To my Hear Gear followers,
Sorry I haven’t posted anything lately. My husband, Don, and I will be moving to Denver in July. We have decided to put all our belongings in storage and travel until then. So, I am now a homeless wanderer! But I will be back! My Hear Gear website is still open www.heargear.net and you can contact me at email@example.com if you have any questions about listening devices.
Meanwhile, I would like to share some of my experiences traveling with a hearing loss. I would also love to hear any travel advice or stories you would like to share. Please leave a comment.
About 2 years ago, I gave a presentation to our HLAA Chapter about traveling with a hearing loss and the PowerPoint is available on my website, but that was more oriented to travel within the U.S. Traveling in foreign countries is a whole different experience.
First of all, don’t expect one of these ADA Compliant Hotel Room Kits.
Actually, cruise ships do have them, but the Royal Caribbean ship I went on was unable to come up with one. I was told, “Broken” or “I’ll contact you” or “What’s that?” by various staff members and never got it. Granted, I should have requested one ahead of time, but I didn’t think I would need it. After realizing I couldn’t hear a knock on the door or hear on the telephone, I asked for one.
Good lesson: always reserve an ADA room kit for a hotel or a cruise before you arrive!
I really don’t think I am THAT hard of hearing, but I have had a struggle with hearing on this trip. So far, this is how I have felt while traveling abroad:
One reason is that everyone (EVERYONE!) I meet has a foreign accent. I’m currently in Bali and the locals all have strong accents and the women speak very softly. The fellow tourists are mostly from Australia or Europe.
Another reason I don’t perceive myself at “THAT” hard of hearing is that at home I limit my interactions and environments. I didn’t realize how much I control my environment at home until I was out of my comfort zones. At home I rarely go out with a large group, avoid noisy restaurants, and take an assisted listening device to events I know will be difficult. I rarely need to ask directions, get information from a hotel employee or taxi driver, or ask someone with limited English about the food ingredients. Suddenly out of my usual environment, I had to admit, “I am THAT hard of hearing!!”
On the cruise, I met a sweet British woman who was sitting at a nearby table. My husband was doing all the talking and I finally told her, “Sorry, but I’m having trouble hearing in this noisy room.” She asked me, “Are you a bit deaf?” I loved that expression!! Yes, I’m a bit deaf! I have been telling people that ever since. “Sorry, I’m a bit deaf. Could you please speak up?” You know how we are always debating how to identify ourselves and what is the politically correct way to refer to us? Are we hard-of-hearing, hearing impaired, deaf, Deaf, or (the worst) are we suffering from hearing loss? Well, from now on, I’m “a bit deaf”!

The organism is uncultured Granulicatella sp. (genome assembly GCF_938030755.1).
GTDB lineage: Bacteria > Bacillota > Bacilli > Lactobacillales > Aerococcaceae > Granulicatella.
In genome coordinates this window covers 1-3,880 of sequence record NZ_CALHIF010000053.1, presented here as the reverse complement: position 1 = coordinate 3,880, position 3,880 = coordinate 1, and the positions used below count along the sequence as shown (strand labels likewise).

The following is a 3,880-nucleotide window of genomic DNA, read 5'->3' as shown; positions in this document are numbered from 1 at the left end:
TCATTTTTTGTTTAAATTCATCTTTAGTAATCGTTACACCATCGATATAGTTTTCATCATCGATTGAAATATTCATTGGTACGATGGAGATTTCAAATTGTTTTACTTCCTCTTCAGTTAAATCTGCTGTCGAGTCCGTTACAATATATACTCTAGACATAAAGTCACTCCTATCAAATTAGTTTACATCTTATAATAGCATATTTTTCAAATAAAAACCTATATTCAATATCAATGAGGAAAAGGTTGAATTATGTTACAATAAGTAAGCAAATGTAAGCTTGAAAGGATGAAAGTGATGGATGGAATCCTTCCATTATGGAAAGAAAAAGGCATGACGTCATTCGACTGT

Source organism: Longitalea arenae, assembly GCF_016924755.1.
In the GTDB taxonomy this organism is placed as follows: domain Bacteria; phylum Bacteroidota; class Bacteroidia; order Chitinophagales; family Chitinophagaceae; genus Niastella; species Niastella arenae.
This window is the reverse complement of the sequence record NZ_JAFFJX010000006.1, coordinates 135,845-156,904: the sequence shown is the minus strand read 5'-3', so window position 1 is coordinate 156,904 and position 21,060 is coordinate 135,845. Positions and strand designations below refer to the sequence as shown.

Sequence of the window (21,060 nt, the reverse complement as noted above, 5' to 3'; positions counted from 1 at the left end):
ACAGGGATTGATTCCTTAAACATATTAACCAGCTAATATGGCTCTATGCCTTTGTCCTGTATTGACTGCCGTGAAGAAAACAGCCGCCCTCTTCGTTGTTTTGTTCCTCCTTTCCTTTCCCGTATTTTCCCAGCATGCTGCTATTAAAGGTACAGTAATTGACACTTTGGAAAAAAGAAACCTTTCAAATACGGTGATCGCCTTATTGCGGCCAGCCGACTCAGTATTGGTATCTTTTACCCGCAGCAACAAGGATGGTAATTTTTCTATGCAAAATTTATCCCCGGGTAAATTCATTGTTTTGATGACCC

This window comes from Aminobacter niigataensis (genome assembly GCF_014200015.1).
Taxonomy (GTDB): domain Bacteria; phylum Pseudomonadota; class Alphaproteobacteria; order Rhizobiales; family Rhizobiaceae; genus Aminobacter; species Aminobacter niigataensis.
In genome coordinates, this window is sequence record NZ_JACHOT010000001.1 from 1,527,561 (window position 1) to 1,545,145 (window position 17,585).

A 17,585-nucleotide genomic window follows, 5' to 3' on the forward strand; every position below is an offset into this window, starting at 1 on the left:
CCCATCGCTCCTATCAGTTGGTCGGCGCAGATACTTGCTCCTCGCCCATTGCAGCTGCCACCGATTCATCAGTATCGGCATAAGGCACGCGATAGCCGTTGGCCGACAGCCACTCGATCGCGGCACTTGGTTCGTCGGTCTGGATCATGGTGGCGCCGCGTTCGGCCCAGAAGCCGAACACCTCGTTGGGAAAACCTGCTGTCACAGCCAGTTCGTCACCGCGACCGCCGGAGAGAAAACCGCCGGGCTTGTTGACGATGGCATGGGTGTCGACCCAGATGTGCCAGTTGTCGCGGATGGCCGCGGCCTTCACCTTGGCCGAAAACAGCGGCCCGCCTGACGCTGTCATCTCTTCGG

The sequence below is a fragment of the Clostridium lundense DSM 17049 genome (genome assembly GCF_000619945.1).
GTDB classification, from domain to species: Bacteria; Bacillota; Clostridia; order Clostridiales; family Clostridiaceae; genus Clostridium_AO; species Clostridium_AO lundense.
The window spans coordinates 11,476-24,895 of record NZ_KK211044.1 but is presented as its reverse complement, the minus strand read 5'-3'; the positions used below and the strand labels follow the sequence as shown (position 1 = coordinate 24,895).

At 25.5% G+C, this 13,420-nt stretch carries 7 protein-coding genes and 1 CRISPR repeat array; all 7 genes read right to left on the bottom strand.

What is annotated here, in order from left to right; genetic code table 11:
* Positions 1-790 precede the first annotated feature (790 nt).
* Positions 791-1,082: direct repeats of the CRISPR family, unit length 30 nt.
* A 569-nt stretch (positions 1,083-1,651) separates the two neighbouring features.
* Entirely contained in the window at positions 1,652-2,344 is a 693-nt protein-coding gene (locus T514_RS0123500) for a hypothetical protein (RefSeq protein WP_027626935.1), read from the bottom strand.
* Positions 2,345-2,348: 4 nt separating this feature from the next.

One of the fun things about traveling is meeting new people – sharing travel stories with other travelers and getting to know the locals. I must admit, I have become rather anti-social. It’s just so difficult! That makes me sad. Also, I have become VERY dependent on my husband (who hears perfectly). That makes me mad! I don’t like to dependent! Fortunately, he is a good sport and doesn’t mind “interpreting” (repeating) things to me.
What can be done to improve the situation? Bring assisted listening devices!
[If you don’t use assisted listening devices at home, don’t bother to bring one. It takes some time to get used to using them and probably not something you would start using on a trip. However, if you have never tried one, I certainly recommend it. All my listening devices have a 30-day satisfaction guarantee. You could try one to see how you like it].
This trip I am traveling very lightly. I told myself I could only bring one assisted listening device. I decided to bring my Pocketalker. If you have been reading my blog, you know that is my favorite, small, inexpensive listening device. I also brought my Oticon Streamer and a lapel microphone. (That’s still just one device! They all work together.) I’m glad I have them, but there are many times I wished I had my Oticon Connectline Microphone and/or an FM system.
If you wear Oticon hearing aids, you might remember that I tried the microphone several years ago and ended up returning it. It just didn’t work well for me. I decided to try it again and now love it…..for certain situations. It doesn’t work well for one-on-one conversations with someone sitting close-by as there is an echo/delay. (Of course, that is what I wanted it for.) It doesn’t work well in a noisy environment as it picks up too much of the background noise, but it works great for a lecture or class. I am currently taking yoga classes and guided meditation classes and really wish I had it! It is so small and light that it is easy to ask the speaker to clip it onto his/her shirt. I didn’t bring it because I wasn’t sure I could charge it without a converter.
When traveling overseas, you need to bring adapters to fit your electronics into the different types of outlets.
Years ago, I always traveled with a converter, too (after melting my curling iron without one.) But now most electronics have a built-in converter. I am able to charge my netbook, iPad and Oticon Streamer with just an adapter, no converter. I wasn’t sure if the charging cord for the microphone would work without a converter, so I didn’t bring it. I will look into that before my next trip!
So, be prepared on your next trip overseas! Don’t leave home without your assisted listening devices! Just eliminate that extra pair of shoes and you’ll have plenty of room!